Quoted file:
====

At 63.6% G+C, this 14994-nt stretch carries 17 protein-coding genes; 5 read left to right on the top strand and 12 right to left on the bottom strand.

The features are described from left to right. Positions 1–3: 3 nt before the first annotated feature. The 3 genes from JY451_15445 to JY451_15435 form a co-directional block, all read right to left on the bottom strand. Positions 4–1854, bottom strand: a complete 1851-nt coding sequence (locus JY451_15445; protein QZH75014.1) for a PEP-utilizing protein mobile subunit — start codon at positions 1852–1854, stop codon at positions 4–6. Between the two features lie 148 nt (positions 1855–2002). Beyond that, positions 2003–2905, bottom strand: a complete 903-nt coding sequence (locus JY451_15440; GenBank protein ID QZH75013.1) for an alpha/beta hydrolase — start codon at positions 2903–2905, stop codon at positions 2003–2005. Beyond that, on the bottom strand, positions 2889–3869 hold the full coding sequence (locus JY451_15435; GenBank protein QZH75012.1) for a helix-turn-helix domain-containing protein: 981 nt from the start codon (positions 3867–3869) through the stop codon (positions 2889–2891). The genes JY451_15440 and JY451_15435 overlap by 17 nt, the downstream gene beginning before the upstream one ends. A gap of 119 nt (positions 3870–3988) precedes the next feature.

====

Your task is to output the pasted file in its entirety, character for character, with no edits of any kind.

At 63.6% G+C, this 14994-nt stretch carries 17 protein-coding genes; 5 read left to right on the top strand and 12 right to left on the bottom strand.

The features are described from left to right. Positions 1–3: 3 nt before the first annotated feature. The 3 genes from JY451_15445 to JY451_15435 form a co-directional block, all read right to left on the bottom strand. Positions 4–1854, bottom strand: a complete 1851-nt coding sequence (locus JY451_15445; protein QZH75014.1) for a PEP-utilizing protein mobile subunit — start codon at positions 1852–1854, stop codon at positions 4–6. Between the two features lie 148 nt (positions 1855–2002). Beyond that, positions 2003–2905, bottom strand: a complete 903-nt coding sequence (locus JY451_15440; GenBank protein ID QZH75013.1) for an alpha/beta hydrolase — start codon at positions 2903–2905, stop codon at positions 2003–2005. Beyond that, on the bottom strand, positions 2889–3869 hold the full coding sequence (locus JY451_15435; GenBank protein QZH75012.1) for a helix-turn-helix domain-containing protein: 981 nt from the start codon (positions 3867–3869) through the stop codon (positions 2889–2891). The genes JY451_15440 and JY451_15435 overlap by 17 nt, the downstream gene beginning before the upstream one ends. A gap of 119 nt (positions 3870–3988) precedes the next feature.